Friday, December 31, 2004

Defend Naomi Klein from sectarian dogmatists

I've just noticed a letter to The Guardian, 'Anti-war groups must stay focused' (Dec 29th), taking issue with a Naomi Klein article published the previous day.

I'm still annoyed about a bizarre and completely unjustified attack on Klein by Alex Callinicos in Socialist Review from ages ago - 'War under Attack' (April 2003) in which he accused her of being in the 'Don't Mention the War' tendency. The evidence he quoted at the time was tendentious at best and, in all fairness to the good Professor, quite distorted. It really let down an article which did have a valuable critique of Bernard Cassen and good points against Michael Hardt. Ever since then I've been edgy about sectarian attacks on Naomi Klein.

This time she is accused of pouring scorn on the anti-war movement and being myopic. This is off course completely parochial - as The Guardian made clear Klein's article was a version of something appearing in the US liberal-left magazine The Nation under the title 'You Pay for it, Break it' . You can also find it on the Z-Net site. Klein is arguing against those liberal pro-occupation arguments that can be called the 'Pottery Barn' argument about the war and occupation. It's an argument that says the US should stay in Iraq to help restore the damage of war. It's clearly a bad argument, but is pretty pervasive in the US. Check out the interview between M.Junaid Alam from Left Hook and campus anti-war activists from the Campus Antiwar Network that is carried on Z-Net. To quote Monique Dols from Columbia University of the Campus Anti-War Network (CAN):
'.. the surrendering of the antiwar movement to the Kerry campaign had a devastating impact on the student antiwar movement.'
'This surrendering has not just held back the antiwar movement but it has brought it backwards. The politicians and the corporate, pro-war media set the terms of the debate around the war.'

'You can see the effect that this has had ideologically as well. When the antiwar movement was at its height people would say that the war was wrong because it was all about conquest and oil. Today on campuses you hear the argument that it was wrong because it was a diversion from the real war on terror.'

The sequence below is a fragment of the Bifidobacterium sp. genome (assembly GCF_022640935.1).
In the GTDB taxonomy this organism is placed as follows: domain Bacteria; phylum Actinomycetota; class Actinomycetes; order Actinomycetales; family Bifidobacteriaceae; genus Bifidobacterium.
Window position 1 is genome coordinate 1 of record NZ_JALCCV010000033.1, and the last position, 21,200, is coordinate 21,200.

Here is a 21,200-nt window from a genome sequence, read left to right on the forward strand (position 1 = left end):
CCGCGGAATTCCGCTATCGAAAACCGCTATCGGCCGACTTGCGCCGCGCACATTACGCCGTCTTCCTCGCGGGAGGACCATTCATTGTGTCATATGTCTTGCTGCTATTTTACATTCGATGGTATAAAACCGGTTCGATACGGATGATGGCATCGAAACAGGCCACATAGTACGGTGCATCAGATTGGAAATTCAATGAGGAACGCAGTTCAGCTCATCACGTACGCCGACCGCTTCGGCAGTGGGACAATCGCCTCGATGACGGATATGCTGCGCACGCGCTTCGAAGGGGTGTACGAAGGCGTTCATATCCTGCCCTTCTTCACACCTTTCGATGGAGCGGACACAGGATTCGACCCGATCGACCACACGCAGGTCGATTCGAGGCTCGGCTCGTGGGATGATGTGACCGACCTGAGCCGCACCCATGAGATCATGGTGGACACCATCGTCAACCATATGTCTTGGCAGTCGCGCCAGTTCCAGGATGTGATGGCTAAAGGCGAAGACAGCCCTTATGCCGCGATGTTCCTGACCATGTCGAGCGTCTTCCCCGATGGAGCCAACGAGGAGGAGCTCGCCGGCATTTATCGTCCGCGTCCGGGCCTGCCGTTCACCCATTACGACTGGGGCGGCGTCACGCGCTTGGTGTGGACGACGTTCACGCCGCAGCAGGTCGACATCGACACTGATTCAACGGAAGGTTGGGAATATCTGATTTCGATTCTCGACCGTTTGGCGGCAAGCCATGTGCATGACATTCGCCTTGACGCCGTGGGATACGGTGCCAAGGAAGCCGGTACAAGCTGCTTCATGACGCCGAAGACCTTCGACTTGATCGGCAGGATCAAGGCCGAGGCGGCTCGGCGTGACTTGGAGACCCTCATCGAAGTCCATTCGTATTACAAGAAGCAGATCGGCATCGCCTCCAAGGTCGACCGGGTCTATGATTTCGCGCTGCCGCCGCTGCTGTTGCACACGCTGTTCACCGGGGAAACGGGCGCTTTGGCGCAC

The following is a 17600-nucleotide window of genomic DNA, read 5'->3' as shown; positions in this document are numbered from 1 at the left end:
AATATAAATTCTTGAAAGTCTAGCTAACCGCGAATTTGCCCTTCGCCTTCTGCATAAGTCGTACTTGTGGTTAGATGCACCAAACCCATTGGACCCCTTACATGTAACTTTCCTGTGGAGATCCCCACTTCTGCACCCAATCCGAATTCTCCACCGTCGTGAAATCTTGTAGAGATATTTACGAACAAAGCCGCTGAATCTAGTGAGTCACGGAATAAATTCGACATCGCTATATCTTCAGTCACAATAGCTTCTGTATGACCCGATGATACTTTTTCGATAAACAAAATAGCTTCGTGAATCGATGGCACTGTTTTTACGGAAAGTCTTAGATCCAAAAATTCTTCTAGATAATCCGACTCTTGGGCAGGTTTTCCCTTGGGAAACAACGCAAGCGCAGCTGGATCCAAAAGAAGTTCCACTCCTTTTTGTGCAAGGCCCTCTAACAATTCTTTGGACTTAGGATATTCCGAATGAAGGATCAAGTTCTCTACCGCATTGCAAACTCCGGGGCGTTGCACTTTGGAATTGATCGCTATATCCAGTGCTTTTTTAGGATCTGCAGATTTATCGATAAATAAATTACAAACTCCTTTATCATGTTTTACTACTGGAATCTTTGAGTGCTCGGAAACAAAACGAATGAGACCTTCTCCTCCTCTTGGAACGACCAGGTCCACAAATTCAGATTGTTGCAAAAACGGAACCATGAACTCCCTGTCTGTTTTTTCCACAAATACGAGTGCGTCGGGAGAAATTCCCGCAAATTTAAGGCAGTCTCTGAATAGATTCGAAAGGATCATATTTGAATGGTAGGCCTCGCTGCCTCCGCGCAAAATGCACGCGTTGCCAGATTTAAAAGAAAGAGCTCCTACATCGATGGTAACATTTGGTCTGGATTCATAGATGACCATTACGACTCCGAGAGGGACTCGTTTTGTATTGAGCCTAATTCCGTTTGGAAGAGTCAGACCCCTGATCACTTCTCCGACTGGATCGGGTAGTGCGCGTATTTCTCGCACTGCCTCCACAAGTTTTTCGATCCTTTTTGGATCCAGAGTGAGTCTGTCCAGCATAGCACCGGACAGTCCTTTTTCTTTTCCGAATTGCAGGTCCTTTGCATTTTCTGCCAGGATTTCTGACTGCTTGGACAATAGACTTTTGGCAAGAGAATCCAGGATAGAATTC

Well that sounds like 'stalled' to me. It doesn't mean it can't do things in the future - and the activists from CAN are planning to do what they can for the anti-Bush inauguration protests on January 20th. It's odd that someone like Chris Harman can point out that the movement, like the anti-Vietnam War has ups and downs; but woe betide anyone who says that the movement is in a down! I don't think the antiwar movement in Britain is in anything like as poor a state as the American, but at the same time the British movement, despite all its achievements and importance is simply not as important as what happens in the US!

The author of the letter, Ged Peck, says that in the movement there are millions of ideas, so we need to keep things simple 'in order to obtain the widest possible involvement'. The actual implication is that these ideas shouldn't be expressed, discussed and debated. And that carries the real danger of being divisive. What's more, I will say we aren't in 2003 anymore. There is going to have to be a lot of hard work if the demonstration on March 19th is going to be as large as possible, let alone the equivalent of Feb 15th 2003 that some seem to imagine. The idea that 'thousands of people who previously would have supported Blair's criminal government are now organising opposition through Respect' seems to me - sadly - to be an exaggeration. What's more, the occupation makes things more complicated and our response needs to be more nuanced. Naomi Klein still makes a valuable discussion to the debate - and gets knocked by the pro-war/pro-occupation side for her pains. Don't knock her just because she's not on the narrow dogmatic message!


Blogger badmatthew said...

Another letter ('The fight for Iraqi rights') has come into The Guardian (Jan 3rd 2005)to take issue with Ged Peck on Naomi Klein. Janice MacDonald wants us to maintain solidarity with Iraqi groups upholding the rights of ordinary Iraqis and to force our government to pay reparations. Stop the War is presented as sloganeering and slogans that amount to bringing 'our boys' home to secure their safety. No mention of the armed resistance, but I'd guess a hostility to it.

3 January 2005 at 14:41  

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